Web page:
KAIST said on April 29 that it has signed MOUs with Massachusetts General Hospital and Moderna at the Langham Hotel in Boston, MA, United States on April 28.
Massachusetts General Hospital is a founding member of the Mass General Brigham health care system and a world-class research-oriented hospital.
Moderna is a biotechnology company that developed a COVID-19 vaccine.
KAIST plans to develop programs to foster physician-scientists based on cooperation with Mass General and help KAIST Graduate School of Medical Science and Engineering (GSMSE) students carry out local experiments and research.
KAIST also plans to join hands with Moderna to nurture physician-scientists.
The signing ceremony was attended by officials from each institution and headed by Minister Lee Young of the Korean Ministry of SMEs and Startups (MSS), and Commissioner Lee In-sil of the Korean Intellectual Property Office.
Mass General is the first and largest teaching hospital of Harvard Medical School in Boston, and it is one of the most innovative hospitals in the world, being the alma mater of more than 13 Nobel Prize winners and the home of the Mass General Research Institute, the world’s largest hospital-based research program that utilizes an annual research budget of more than $1 billion.
KAIST signed a general agreement to explore research and academic exchange with Mass General last September and the latest MOU is part of steps to follow up the previous deal.
Mass General works with Harvard and the Massachusetts Institute of Technology (MIT), as well as local hospitals, to help students learn the theories of medicine and engineering, and gain rich clinical research experience.
Through this MOU, KAIST will explore cooperation with an innovative ecosystem created through the convergence of medicine and engineering.
In particular, KAIST’s goal is to develop a Korean-style training program and implement a differentiated educational program when establishing the science and technology-oriented medical school in the future by further strengthening the science and engineering sectors, like a curriculum on artificial intelligence (AI).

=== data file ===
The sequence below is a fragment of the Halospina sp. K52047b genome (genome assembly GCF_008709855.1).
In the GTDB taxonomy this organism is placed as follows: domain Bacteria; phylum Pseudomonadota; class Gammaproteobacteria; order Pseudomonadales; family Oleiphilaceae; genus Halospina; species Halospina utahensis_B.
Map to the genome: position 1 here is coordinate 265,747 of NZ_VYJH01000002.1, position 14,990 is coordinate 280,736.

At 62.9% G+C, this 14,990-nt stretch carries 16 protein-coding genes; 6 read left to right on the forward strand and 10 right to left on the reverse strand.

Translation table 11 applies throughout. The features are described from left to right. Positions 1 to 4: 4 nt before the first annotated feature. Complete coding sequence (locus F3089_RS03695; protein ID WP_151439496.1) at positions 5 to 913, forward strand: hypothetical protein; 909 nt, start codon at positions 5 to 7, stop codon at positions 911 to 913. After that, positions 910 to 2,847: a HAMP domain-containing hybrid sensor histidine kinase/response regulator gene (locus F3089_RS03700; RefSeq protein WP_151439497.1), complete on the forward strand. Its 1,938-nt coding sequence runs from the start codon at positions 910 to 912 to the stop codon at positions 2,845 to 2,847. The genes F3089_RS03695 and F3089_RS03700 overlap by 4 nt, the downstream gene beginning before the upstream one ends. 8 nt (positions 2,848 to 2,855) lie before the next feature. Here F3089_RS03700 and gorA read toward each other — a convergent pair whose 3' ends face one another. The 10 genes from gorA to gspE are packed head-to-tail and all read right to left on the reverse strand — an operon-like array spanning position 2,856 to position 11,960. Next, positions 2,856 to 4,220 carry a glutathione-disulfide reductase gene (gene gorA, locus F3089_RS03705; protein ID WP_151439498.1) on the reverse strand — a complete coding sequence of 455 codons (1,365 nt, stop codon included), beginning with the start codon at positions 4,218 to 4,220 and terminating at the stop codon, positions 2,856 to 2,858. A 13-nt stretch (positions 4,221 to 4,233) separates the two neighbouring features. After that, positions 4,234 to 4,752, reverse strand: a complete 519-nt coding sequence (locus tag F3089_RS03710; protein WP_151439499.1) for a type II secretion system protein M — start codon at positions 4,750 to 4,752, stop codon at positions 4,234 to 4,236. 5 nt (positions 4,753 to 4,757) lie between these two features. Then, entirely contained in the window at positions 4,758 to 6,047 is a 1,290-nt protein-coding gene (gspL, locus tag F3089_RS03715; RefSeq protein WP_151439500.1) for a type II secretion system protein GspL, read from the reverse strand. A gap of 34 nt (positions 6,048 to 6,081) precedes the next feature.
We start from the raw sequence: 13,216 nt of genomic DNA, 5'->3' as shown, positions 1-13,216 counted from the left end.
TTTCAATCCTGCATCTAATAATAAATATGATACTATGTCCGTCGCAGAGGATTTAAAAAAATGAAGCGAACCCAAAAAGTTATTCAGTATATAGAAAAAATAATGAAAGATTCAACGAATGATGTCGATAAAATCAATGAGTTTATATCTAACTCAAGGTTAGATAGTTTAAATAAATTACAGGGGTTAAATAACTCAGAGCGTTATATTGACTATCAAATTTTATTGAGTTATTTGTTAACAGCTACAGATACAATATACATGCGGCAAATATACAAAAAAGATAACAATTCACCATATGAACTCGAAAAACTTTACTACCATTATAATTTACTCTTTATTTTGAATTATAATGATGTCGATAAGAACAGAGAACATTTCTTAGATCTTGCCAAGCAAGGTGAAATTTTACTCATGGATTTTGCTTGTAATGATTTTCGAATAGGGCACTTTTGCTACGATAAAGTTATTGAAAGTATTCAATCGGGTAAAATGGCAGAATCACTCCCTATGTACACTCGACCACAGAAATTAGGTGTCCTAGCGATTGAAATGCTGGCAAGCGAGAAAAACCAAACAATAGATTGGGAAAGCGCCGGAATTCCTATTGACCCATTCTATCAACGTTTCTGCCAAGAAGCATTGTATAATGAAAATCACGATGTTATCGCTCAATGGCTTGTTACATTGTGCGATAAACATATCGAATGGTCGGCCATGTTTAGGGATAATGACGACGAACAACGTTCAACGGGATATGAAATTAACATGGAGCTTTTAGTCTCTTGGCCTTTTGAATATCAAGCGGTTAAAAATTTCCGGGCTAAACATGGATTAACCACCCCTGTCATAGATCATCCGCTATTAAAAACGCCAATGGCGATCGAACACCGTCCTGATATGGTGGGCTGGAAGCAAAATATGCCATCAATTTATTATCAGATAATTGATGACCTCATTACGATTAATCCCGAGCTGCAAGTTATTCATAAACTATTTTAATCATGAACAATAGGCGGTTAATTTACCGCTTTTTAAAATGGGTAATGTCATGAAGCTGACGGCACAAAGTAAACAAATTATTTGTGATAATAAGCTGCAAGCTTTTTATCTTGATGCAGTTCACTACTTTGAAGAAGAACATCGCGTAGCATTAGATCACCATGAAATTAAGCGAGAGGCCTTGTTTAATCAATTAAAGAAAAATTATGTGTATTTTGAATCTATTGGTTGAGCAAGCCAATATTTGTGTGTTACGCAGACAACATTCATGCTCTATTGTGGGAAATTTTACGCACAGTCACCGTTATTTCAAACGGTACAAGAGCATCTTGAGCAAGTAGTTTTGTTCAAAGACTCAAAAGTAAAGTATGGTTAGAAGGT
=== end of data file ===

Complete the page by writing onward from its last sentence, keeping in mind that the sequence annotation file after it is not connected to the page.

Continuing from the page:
To foster innovative physician-scientists, KAIST plans to pursue cooperation to develop programs for the exchange of academic and human resources, including programs for student and research exchanges and a program for students of the science and technology-oriented medical school at KAIST, to have a chance to take part in practical training at Mass General.
Meanwhile, an MOU between KAIST and Moderna was also signed on the same day. Its main focus is to foster medical experts in cooperation with KAIST Graduate School of Medical Science and Engineering (GSMSE).
They plan to cooperate in various ways, including collaboration on the development of vaccines and new drugs, virus research, joint mRNA research, and facilitation of technology commercialization.
In over 10 years since its inception, Moderna has transformed from a research-stage company advancing programs in the field of messenger RNA (mRNA) to an enterprise with a diverse clinical portfolio of vaccines and therapeutics across seven modalities.
The Company has 48 programs in development across 45 development candidates, of which 38 are currently in active clinical trials.
“We are grateful to have laid a foundation for collaboration to foster industry experts with the Korea Advanced Institute of Science and Technology, a leader of science and technology innovation in Korea,” said Arpa Garay, Chief Commercial Officer, Moderna.
“Based on our leadership and expertise in developing innovative mRNA vaccines and therapeutics, we hope to contribute to educating and collaborating with professionals in the bio-health field of Korea,“ she said.
President Lee Kwang-hyung of KAIST, said, “We deem this occasion to be of grave significance to be able to work closely with Massachusetts General Hospital, one of the world's best research-oriented hospitals, and Moderna, one of the most influential biomedical companies.”